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Forskningsartikel2024Vetenskapligt granskadÖppen tillgång

Geospatial quality assessment of locally available ice for heavy metals and metalloids and their potential risks for human health in Karachi, Pakistan

Alamgir, Aamir; Ali, Qamar; Fatima, Noor; Khan, Moazzam Ali; Nawaz, Muhammad Farrakh; Tariq, Somia; Rizwan, Muhammad; Yong, Jean Wan Hong


Extreme hot conditions during summers, high poverty rate and continuous electricity load shedding affect commercial manufacturing and sale of ice in many countries. The vendors prepared ice using untreated piped water, tanker water and ground water. These waters may contain hazardous pollutants and ice made from them will pose a potential human health risk. Thus, it is important to regularly monitor the chemical composition of water sources and the quality of the manufactured ice. A contemporary examination was carried out to evaluate the physico-chemical properties and heavy metals and metalloids in the ice sold in all the districts of Karachi, Pakistan. This pioneering study was an innovative effort to assess the ice quality in relation to potential pollutant hazards to human health; with concomitant geospatial information. The geospatial distribution of ice quality and major constituents were among the measured parameters; carefully associated with further geospatial information, determined using GIS (Geographic Information Systems) and PCA (Principal Component Analysis) techniques. Interestingly, the physicochemical analyses revealed that the ice quality was marginally adequate and the total mean metal-metalloid contents were in the sequence of Pb > Ni > Zn > Fe > Cr > As. The concentrations of these metals were above the upper allowable limits with reference to the recommended WHO guidelines. We observed that 57.1% and 35.7% ice samples had good physicochemical properties assessed using the Ice Quality Index (IQI). Conversely, the IQI for metals showed that the ice was unsafe for human consumption. In terms of health risk assessment, the overall mean CDI (Chronic Daily Intake) and HQ (Hazard Quotient) values were in the order of Pb () > Ni (3.2) > Zn (2.3) > Fe (2.1) > Cr (1.6) > As (0.5) and Pb (7.4) > As (1.7) > Cr (0.5) > Ni (0.4 > Zn (0.008) > Fe (0.003), respectively. This study highlighted that routine monitoring of the water supplies available for making ice is required to protect public health.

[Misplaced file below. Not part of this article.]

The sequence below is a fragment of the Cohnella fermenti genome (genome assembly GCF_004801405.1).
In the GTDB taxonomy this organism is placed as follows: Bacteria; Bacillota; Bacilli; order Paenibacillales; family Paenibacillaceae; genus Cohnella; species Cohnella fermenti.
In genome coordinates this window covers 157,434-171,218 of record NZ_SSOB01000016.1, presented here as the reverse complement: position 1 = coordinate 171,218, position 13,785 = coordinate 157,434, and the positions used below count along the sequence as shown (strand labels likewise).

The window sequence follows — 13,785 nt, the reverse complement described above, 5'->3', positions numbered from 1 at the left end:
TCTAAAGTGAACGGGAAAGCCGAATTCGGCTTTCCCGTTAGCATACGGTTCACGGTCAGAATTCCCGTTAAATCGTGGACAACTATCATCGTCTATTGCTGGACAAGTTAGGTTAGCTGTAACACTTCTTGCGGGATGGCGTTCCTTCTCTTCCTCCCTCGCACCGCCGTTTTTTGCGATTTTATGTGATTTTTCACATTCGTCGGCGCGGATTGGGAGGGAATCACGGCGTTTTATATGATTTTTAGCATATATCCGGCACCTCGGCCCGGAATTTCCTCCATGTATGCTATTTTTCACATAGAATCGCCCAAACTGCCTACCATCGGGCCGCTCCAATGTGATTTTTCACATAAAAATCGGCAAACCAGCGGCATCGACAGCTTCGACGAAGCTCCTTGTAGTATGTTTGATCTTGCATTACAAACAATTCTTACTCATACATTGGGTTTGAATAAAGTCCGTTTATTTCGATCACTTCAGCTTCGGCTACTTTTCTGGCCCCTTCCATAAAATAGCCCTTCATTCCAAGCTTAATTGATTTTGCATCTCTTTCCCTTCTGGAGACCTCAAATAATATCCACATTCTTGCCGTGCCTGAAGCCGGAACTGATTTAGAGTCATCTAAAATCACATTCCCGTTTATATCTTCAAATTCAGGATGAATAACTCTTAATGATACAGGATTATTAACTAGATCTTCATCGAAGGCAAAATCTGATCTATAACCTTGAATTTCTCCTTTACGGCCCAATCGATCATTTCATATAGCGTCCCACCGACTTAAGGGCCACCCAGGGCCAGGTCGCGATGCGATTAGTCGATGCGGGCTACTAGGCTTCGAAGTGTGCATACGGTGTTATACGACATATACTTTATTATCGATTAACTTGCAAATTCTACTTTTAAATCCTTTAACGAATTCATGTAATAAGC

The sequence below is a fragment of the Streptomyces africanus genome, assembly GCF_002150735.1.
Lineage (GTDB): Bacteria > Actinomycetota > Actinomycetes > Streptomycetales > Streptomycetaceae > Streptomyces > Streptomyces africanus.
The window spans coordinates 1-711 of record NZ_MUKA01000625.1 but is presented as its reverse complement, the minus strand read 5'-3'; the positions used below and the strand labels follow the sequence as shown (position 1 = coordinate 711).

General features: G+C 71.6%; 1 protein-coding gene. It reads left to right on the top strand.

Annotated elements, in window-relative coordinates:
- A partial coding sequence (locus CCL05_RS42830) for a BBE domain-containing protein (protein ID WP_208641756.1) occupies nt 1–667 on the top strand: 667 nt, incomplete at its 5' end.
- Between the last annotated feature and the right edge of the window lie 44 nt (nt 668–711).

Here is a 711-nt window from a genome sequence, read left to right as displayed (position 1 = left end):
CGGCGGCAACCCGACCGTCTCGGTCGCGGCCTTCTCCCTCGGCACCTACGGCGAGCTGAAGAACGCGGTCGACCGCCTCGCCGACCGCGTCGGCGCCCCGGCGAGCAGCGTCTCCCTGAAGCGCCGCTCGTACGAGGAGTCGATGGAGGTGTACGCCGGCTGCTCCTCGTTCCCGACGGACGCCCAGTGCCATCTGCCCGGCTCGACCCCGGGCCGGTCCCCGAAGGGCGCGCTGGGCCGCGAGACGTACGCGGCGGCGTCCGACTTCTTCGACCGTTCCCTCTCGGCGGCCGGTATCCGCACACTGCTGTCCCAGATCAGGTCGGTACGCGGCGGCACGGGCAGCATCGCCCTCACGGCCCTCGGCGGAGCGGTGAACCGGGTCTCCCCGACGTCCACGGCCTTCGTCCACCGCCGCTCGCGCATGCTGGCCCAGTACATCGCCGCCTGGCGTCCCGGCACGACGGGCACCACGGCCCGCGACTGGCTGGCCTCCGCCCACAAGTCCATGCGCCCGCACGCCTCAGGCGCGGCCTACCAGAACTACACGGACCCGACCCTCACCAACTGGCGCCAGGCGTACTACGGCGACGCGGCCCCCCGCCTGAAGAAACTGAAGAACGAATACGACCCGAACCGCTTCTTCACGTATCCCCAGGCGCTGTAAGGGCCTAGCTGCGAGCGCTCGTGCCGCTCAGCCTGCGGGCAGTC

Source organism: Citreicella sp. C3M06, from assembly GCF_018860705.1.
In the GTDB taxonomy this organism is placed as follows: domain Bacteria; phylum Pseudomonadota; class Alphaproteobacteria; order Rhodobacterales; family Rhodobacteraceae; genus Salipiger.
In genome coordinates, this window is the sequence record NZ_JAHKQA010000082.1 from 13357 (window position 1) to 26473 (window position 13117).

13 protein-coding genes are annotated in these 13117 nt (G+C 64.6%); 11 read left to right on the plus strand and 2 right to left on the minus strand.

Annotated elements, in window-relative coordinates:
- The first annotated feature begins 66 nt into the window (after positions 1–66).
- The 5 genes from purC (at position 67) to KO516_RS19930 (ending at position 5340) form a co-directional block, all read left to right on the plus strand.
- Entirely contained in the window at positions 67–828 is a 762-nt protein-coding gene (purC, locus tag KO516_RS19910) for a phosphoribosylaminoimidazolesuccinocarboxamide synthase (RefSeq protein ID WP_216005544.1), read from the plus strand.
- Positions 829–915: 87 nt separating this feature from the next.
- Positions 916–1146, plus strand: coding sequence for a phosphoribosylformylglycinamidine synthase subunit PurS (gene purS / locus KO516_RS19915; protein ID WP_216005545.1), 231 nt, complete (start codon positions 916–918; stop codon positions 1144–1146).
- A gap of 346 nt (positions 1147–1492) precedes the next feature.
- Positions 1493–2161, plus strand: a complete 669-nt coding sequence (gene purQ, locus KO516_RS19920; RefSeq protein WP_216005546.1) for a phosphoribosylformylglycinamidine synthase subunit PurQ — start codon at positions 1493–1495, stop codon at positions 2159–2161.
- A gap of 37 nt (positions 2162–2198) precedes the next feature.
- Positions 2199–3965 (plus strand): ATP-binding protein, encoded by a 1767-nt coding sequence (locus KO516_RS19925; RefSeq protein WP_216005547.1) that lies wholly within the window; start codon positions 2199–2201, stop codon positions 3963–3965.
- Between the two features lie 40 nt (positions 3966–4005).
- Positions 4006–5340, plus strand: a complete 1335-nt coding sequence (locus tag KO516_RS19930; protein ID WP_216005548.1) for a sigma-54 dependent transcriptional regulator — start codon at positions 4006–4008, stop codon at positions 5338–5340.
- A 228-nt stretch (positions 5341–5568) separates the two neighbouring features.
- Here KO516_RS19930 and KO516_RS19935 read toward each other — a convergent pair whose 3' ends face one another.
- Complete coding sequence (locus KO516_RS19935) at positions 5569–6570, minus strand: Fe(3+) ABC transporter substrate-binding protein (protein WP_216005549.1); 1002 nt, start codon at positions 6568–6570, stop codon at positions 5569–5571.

Ice quality; Health; Contamination; Risk; Metals; Metalloids

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2024, Volym: 10, nummer: 7, artikelnummer: e28252

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    Miljömedicin och yrkesmedicin

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